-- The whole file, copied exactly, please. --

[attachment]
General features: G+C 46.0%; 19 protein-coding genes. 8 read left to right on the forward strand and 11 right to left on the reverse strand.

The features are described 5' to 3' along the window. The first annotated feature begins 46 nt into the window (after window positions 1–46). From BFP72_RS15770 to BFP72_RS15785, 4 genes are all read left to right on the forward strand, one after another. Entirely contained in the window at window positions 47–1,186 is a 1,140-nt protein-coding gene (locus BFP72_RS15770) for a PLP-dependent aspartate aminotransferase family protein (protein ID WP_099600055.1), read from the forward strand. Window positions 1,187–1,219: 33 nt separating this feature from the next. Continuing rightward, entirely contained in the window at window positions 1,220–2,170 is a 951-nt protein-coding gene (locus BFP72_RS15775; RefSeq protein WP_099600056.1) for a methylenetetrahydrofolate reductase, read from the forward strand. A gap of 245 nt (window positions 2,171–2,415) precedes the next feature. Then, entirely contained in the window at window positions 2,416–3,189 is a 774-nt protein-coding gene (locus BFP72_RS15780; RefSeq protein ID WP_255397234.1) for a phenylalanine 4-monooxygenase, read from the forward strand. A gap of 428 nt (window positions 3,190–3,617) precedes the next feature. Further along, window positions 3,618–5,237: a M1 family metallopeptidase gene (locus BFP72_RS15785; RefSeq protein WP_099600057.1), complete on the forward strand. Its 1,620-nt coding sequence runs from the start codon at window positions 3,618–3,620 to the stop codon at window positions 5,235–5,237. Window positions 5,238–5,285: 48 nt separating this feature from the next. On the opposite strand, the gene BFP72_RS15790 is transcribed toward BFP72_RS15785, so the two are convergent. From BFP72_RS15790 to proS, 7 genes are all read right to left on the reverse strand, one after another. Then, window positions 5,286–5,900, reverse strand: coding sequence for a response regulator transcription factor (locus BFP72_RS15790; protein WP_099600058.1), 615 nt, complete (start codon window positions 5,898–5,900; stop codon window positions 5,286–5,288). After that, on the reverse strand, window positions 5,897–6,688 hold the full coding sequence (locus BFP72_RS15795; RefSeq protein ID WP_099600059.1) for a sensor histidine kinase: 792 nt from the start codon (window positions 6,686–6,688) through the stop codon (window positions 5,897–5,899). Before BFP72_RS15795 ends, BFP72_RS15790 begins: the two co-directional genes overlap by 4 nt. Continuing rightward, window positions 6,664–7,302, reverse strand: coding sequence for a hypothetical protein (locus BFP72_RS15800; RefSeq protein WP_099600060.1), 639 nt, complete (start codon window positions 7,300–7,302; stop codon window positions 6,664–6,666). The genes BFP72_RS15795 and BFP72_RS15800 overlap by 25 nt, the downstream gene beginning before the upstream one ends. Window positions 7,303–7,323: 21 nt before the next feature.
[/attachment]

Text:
General features: G+C 46.0%; 19 protein-coding genes. 8 read left to right on the forward strand and 11 right to left on the reverse strand.

The features are described 5' to 3' along the window. The first annotated feature begins 46 nt into the window (after window positions 1–46). From BFP72_RS15770 to BFP72_RS15785, 4 genes are all read left to right on the forward strand, one after another. Entirely contained in the window at window positions 47–1,186 is a 1,140-nt protein-coding gene (locus BFP72_RS15770) for a PLP-dependent aspartate aminotransferase family protein (protein ID WP_099600055.1), read from the forward strand. Window positions 1,187–1,219: 33 nt separating this feature from the next. Continuing rightward, entirely contained in the window at window positions 1,220–2,170 is a 951-nt protein-coding gene (locus BFP72_RS15775; RefSeq protein WP_099600056.1) for a methylenetetrahydrofolate reductase, read from the forward strand. A gap of 245 nt (window positions 2,171–2,415) precedes the next feature. Then, entirely contained in the window at window positions 2,416–3,189 is a 774-nt protein-coding gene (locus BFP72_RS15780; RefSeq protein ID WP_255397234.1) for a phenylalanine 4-monooxygenase, read from the forward strand. A gap of 428 nt (window positions 3,190–3,617) precedes the next feature. Further along, window positions 3,618–5,237: a M1 family metallopeptidase gene (locus BFP72_RS15785; RefSeq protein WP_099600057.1), complete on the forward strand. Its 1,620-nt coding sequence runs from the start codon at window positions 3,618–3,620 to the stop codon at window positions 5,235–5,237. Window positions 5,238–5,285: 48 nt separating this feature from the next. On the opposite strand, the gene BFP72_RS15790 is transcribed toward BFP72_RS15785, so the two are convergent. From BFP72_RS15790 to proS, 7 genes are all read right to left on the reverse strand, one after another. Then, window positions 5,286–5,900, reverse strand: coding sequence for a response regulator transcription factor (locus BFP72_RS15790; protein WP_099600058.1), 615 nt, complete (start codon window positions 5,898–5,900; stop codon window positions 5,286–5,288). After that, on the reverse strand, window positions 5,897–6,688 hold the full coding sequence (locus BFP72_RS15795; RefSeq protein ID WP_099600059.1) for a sensor histidine kinase: 792 nt from the start codon (window positions 6,686–6,688) through the stop codon (window positions 5,897–5,899). Before BFP72_RS15795 ends, BFP72_RS15790 begins: the two co-directional genes overlap by 4 nt. Continuing rightward, window positions 6,664–7,302, reverse strand: coding sequence for a hypothetical protein (locus BFP72_RS15800; RefSeq protein WP_099600060.1), 639 nt, complete (start codon window positions 7,300–7,302; stop codon window positions 6,664–6,666). The genes BFP72_RS15795 and BFP72_RS15800 overlap by 25 nt, the downstream gene beginning before the upstream one ends. Window positions 7,303–7,323: 21 nt before the next feature.